“It’s so fortunate that I came along. At least he will have a little time to practice correctly before he dies.” Just then, the meditator noticed that the boatman was looking quite shocked, and turned to see the hermit standing respectfully on the water, next to the boat.

“Excuse me, please. I hate to bother you, but I’ve forgotten the correct pronunciation again. Would you please repeat it for me?”

“You obviously don’t need it,” stammered the meditator; but the old man persisted in his polite request until the meditator relented and told him again the way he thought the mantra should be pronounced.

The old hermit was saying the mantra very carefully, slowly, over and over, as he walked across the surface of the water back to the island.”

So, this story is a little mind-boggling, and might take some time to process. It took me DAYS and re-reading several times before I was able to fully understand the message. What I personally believe the story implies is that the hermit is the one who has humility, he sets aside what he thinks he knows and listens to each person as if they have a gem of knowledge to give him. The meditator does not have humility, and is quick to tell the hermit he is doing it wrong instead of really listening and valuing the message the hermit is trying to convey. This has taught me so much about valuing and listening intently to what people have to say.

How many times have you been so persistent that you are right on a topic, and you’re not even listening to what the other person is saying, or trying to understand their message? This little story has taught me to not be so combative when I hear something I think is wrong, and instead seek to understand. This happens frequently at work, in politics, relationships, and social settings. I challenge you to the next time you hear something you think is “horrific,” as the meditator did, refrain from giving such a profound reaction, and instead seek clarification. This to me is humility- acknowledging that you don’t have all the answers, things change, and with a little humility we can continue to keep each other informed.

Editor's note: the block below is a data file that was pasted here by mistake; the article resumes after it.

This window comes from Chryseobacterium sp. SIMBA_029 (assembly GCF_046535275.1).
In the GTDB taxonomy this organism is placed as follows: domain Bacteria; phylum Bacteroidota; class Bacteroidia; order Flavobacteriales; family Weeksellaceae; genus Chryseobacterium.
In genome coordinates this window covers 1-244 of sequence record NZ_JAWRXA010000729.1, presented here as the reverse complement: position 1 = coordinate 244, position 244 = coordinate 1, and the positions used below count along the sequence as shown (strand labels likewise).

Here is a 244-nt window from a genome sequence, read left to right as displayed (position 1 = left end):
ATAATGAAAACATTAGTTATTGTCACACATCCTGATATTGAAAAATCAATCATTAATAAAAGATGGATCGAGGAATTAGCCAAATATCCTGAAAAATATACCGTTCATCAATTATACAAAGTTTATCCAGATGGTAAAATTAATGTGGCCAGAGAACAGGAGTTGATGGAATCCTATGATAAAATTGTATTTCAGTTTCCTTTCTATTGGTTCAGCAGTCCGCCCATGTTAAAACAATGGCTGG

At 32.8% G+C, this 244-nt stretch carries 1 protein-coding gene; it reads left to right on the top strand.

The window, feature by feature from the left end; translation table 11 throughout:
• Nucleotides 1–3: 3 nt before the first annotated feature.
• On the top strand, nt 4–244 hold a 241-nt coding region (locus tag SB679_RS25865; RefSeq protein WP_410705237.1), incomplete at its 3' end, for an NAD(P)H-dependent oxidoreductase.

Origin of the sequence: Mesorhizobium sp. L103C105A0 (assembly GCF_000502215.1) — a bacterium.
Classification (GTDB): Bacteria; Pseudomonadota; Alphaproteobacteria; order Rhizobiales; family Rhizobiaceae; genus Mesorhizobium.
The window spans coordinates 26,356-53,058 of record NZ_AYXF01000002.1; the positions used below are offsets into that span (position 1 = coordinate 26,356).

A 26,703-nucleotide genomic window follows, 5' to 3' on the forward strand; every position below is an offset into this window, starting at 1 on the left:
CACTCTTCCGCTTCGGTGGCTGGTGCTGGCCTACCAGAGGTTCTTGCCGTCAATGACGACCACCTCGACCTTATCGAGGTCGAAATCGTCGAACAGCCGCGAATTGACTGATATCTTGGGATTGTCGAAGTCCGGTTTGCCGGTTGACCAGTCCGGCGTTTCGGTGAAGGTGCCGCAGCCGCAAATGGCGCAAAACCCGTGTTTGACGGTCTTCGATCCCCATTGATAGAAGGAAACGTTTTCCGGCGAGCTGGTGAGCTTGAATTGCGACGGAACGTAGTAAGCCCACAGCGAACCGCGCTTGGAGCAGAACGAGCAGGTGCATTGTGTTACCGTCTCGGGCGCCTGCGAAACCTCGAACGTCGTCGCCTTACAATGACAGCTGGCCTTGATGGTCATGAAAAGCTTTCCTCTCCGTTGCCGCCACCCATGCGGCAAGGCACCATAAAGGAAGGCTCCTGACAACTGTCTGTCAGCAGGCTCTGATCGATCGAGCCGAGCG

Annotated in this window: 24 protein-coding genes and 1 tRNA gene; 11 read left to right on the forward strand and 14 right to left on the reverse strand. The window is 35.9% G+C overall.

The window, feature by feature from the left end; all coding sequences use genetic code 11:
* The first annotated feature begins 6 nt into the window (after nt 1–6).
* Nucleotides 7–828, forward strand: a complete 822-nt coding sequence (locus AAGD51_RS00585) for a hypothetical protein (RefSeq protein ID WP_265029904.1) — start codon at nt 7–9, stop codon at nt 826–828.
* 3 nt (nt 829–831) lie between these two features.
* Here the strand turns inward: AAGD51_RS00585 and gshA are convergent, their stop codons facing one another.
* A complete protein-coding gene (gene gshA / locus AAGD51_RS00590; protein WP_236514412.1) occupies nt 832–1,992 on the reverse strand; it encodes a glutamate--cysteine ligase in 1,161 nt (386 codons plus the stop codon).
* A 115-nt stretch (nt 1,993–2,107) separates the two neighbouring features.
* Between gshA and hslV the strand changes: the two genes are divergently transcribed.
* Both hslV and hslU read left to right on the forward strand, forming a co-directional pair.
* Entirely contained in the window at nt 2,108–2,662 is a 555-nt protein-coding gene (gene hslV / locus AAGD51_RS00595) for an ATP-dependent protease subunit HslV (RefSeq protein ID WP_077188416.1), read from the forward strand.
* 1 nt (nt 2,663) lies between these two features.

So now to give you some closure on the story of my ex lawyer boyfriend. Turns out he was still seeing his ex-girlfriend (no wonder his mind was preoccupied). I did what every self-loving woman would do and left him once I found this out. After a lengthy well-thought out, “I thought we’d be together forever” text, he asked me to mail his reading glasses that he had left at my place. So what did I do?? That’s right. I printed the story on humility and folded it up nicely and included it in his reading glasses. Although it did cross my mind to “accidentally” drop his glasses off the 8th floor of my balcony, I took the high road.

After a few weeks he reached out puzzled, and said “Thank you for sending me my glasses, but I keep reading this story you sent, and I don’t understand it.” My response was simply, “keep reading it, someday you will.”

The Startup

Medium's largest active publication, followed by +538K people. Follow to join our community.

Welcome to a place where words matter. On Medium, smart voices and original ideas take center stage - with no ads in sight. Watch
Follow all the topics you care about, and we’ll deliver the best stories for you to your homepage and inbox. Explore
Get unlimited access to the best stories on Medium — and support writers while you’re at it. Just $5/month. Upgrade